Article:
Jan Macháček

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Czech Business Weekly

Myths and truths about selling Český Telecom

25. 10. 2004
Prime Minister Stanislav Gross rarely speaks about the economy. Thus, it came as a surprise when he announced that he preferred privatizing Český Telecom via the capital markets.

It was probably the most concrete and specific announcement ever made by Gross on political economy. His comments on Telecom were in sharp contrast to his response recently when asked about the controversial award of bonuses to its current board members. Gross’ spokeswoman told journalists that the bonuses were an economic matter and that the prime minister preferred leaving his economic ministers to comment on such things.
Telecom is going to be the first major privatization under Gross and the first privatization carried out by a reshaped coalition government. But it’s also the first privatization for which there has been talk about using the capital markets. Selling state-owned assets via the capital market has rarely been tried in post-communist countries, and to do so, a nation must have developed capital markets with sufficient liquidity.  
Since Gross’ announcement, the discussion on how to organize Telecom’s sale has spread to the media. At first glance, it looks like a dispute between experts and their different opinions. But it should be realized that almost none of the analysts or experts are entirely independent. Most of their employers have stakes in this game.   
For instance, what does a privatization via the capital markets actually mean? We have a Prague stock exchange, there is a London exchange and there is the New York Stock Exchange. Should the sale be via a combination of these, and how big should be the role of the Prague bourse or the London exchange?  There are firms with the know-how and expertise to profit from Telecom’s sale through the Prague exchange. And there are firms whose parent companies are equipped to offer Telecom shares on the London or New York exchanges. Then there are investment banks with expertise in advising and organizing a tender for strategic partners and which would love just such a contract.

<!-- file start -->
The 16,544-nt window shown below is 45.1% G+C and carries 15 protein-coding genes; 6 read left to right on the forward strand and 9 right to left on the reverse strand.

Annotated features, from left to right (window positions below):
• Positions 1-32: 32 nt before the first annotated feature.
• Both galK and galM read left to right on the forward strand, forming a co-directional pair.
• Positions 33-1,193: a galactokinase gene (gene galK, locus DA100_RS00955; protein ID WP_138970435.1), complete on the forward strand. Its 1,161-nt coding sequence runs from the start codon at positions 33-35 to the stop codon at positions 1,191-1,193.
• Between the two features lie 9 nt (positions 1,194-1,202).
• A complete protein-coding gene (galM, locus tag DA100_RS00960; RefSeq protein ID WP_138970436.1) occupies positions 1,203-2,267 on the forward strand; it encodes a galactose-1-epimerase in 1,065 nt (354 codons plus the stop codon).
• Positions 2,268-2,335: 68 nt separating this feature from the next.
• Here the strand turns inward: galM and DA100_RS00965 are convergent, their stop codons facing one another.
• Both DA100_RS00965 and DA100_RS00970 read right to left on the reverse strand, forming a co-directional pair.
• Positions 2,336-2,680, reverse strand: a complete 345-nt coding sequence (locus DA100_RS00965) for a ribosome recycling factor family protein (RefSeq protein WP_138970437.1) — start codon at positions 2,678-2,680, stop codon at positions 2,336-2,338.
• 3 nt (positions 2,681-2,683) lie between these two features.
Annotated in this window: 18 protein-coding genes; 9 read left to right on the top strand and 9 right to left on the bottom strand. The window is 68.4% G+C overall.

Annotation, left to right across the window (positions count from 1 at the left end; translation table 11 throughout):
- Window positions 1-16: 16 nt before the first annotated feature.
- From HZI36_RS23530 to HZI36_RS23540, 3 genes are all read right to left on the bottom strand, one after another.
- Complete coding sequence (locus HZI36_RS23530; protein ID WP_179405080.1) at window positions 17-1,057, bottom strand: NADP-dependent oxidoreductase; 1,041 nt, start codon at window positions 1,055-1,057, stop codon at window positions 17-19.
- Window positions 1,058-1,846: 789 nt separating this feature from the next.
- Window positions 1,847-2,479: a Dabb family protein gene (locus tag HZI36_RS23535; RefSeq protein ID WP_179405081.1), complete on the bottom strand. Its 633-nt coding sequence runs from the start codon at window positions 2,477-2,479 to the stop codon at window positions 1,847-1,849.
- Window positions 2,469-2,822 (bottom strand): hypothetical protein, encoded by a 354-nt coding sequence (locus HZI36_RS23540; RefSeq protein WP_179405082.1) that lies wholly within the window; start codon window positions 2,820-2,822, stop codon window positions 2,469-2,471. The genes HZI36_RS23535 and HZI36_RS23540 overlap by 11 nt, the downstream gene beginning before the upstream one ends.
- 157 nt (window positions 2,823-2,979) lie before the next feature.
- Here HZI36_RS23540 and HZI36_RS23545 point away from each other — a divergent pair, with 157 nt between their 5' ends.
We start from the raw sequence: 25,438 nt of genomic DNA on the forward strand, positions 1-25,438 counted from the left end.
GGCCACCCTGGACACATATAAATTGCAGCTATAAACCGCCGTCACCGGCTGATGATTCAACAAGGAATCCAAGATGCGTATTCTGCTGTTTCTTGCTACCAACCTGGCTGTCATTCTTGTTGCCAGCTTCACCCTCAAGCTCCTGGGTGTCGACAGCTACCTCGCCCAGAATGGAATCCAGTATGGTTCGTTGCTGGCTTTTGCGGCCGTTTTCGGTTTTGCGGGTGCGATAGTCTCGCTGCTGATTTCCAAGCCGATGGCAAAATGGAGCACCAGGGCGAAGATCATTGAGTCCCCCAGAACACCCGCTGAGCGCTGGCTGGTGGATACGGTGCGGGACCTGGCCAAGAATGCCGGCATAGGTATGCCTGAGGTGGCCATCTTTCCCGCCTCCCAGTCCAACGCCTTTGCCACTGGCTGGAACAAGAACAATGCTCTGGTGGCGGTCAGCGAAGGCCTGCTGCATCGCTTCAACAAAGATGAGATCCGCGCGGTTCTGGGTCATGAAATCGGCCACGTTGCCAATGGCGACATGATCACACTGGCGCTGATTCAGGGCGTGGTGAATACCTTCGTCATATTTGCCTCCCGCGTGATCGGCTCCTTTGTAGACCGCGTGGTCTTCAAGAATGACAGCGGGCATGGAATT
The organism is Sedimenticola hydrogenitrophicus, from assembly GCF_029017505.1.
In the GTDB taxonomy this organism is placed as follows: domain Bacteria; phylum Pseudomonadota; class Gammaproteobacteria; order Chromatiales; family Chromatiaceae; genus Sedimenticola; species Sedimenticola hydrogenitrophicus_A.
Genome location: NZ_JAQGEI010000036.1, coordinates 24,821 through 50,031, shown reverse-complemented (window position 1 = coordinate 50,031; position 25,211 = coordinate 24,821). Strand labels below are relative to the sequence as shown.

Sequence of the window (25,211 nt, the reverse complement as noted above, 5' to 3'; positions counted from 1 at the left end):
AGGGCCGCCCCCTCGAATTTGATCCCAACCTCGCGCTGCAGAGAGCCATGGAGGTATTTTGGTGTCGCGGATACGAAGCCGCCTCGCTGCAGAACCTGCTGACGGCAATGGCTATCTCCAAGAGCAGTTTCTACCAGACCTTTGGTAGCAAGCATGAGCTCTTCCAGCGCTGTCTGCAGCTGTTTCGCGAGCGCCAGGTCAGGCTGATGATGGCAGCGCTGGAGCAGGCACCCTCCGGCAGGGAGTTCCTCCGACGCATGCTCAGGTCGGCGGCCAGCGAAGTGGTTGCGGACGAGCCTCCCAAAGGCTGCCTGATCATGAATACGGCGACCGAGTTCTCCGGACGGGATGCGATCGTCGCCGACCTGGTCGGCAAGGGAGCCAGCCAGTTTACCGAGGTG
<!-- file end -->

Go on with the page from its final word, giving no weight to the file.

There are already several myths circulating. One is that privatization via the capital markets diminishes the role of lobbyists. This is not true; all privatization methods have their active lobbyists. Another misconception is that the government should be able to use the sale of Telecom as a last chance to revive the capital market. But should it be the role of the government to promote a local capital market? 
Before the government decides on the privatization, it should set out to evaluate its priorities. These should be: income for the state, the benefits for Eurotel and Český Telecom, the interests of consumers and the speed of the sale.
But Telecom should not be privatized using an experimental Czech method — there was enough of that in the 1990s and everyone has learned those lessons.

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